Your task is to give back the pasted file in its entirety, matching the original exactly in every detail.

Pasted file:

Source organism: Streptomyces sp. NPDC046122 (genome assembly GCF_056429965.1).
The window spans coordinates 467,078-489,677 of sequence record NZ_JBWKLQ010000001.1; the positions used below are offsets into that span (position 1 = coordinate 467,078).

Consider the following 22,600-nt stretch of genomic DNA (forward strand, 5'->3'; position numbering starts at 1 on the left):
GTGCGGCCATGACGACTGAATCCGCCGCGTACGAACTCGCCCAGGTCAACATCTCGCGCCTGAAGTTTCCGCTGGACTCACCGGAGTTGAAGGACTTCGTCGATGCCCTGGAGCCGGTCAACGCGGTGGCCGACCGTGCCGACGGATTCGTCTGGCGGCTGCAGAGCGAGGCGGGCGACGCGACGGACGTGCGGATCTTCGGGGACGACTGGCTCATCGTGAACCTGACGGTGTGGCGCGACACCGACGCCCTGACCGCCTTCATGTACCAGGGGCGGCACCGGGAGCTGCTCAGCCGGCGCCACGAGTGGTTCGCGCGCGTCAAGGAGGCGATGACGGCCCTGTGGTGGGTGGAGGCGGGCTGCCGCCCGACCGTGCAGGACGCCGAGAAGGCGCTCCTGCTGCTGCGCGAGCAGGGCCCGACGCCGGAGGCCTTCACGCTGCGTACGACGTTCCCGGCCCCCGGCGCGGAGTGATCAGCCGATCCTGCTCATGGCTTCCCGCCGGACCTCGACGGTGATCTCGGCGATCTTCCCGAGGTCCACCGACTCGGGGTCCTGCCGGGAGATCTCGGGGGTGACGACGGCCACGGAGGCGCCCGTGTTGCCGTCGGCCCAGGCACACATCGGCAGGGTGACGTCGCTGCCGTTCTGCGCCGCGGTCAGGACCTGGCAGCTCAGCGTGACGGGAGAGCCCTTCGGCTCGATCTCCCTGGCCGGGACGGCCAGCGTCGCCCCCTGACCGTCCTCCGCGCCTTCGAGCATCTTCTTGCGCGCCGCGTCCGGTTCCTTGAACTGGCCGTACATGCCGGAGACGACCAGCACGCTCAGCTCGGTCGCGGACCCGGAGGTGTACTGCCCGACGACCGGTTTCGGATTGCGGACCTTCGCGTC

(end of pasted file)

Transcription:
Source organism: Streptomyces sp. NPDC046122 (genome assembly GCF_056429965.1).
The window spans coordinates 467,078-489,677 of sequence record NZ_JBWKLQ010000001.1; the positions used below are offsets into that span (position 1 = coordinate 467,078).

Consider the following 22,600-nt stretch of genomic DNA (forward strand, 5'->3'; position numbering starts at 1 on the left):
GTGCGGCCATGACGACTGAATCCGCCGCGTACGAACTCGCCCAGGTCAACATCTCGCGCCTGAAGTTTCCGCTGGACTCACCGGAGTTGAAGGACTTCGTCGATGCCCTGGAGCCGGTCAACGCGGTGGCCGACCGTGCCGACGGATTCGTCTGGCGGCTGCAGAGCGAGGCGGGCGACGCGACGGACGTGCGGATCTTCGGGGACGACTGGCTCATCGTGAACCTGACGGTGTGGCGCGACACCGACGCCCTGACCGCCTTCATGTACCAGGGGCGGCACCGGGAGCTGCTCAGCCGGCGCCACGAGTGGTTCGCGCGCGTCAAGGAGGCGATGACGGCCCTGTGGTGGGTGGAGGCGGGCTGCCGCCCGACCGTGCAGGACGCCGAGAAGGCGCTCCTGCTGCTGCGCGAGCAGGGCCCGACGCCGGAGGCCTTCACGCTGCGTACGACGTTCCCGGCCCCCGGCGCGGAGTGATCAGCCGATCCTGCTCATGGCTTCCCGCCGGACCTCGACGGTGATCTCGGCGATCTTCCCGAGGTCCACCGACTCGGGGTCCTGCCGGGAGATCTCGGGGGTGACGACGGCCACGGAGGCGCCCGTGTTGCCGTCGGCCCAGGCACACATCGGCAGGGTGACGTCGCTGCCGTTCTGCGCCGCGGTCAGGACCTGGCAGCTCAGCGTGACGGGAGAGCCCTTCGGCTCGATCTCCCTGGCCGGGACGGCCAGCGTCGCCCCCTGACCGTCCTCCGCGCCTTCGAGCATCTTCTTGCGCGCCGCGTCCGGTTCCTTGAACTGGCCGTACATGCCGGAGACGACCAGCACGCTCAGCTCGGTCGCGGACCCGGAGGTGTACTGCCCGACGACCGGTTTCGGATTGCGGACCTTCGCGTC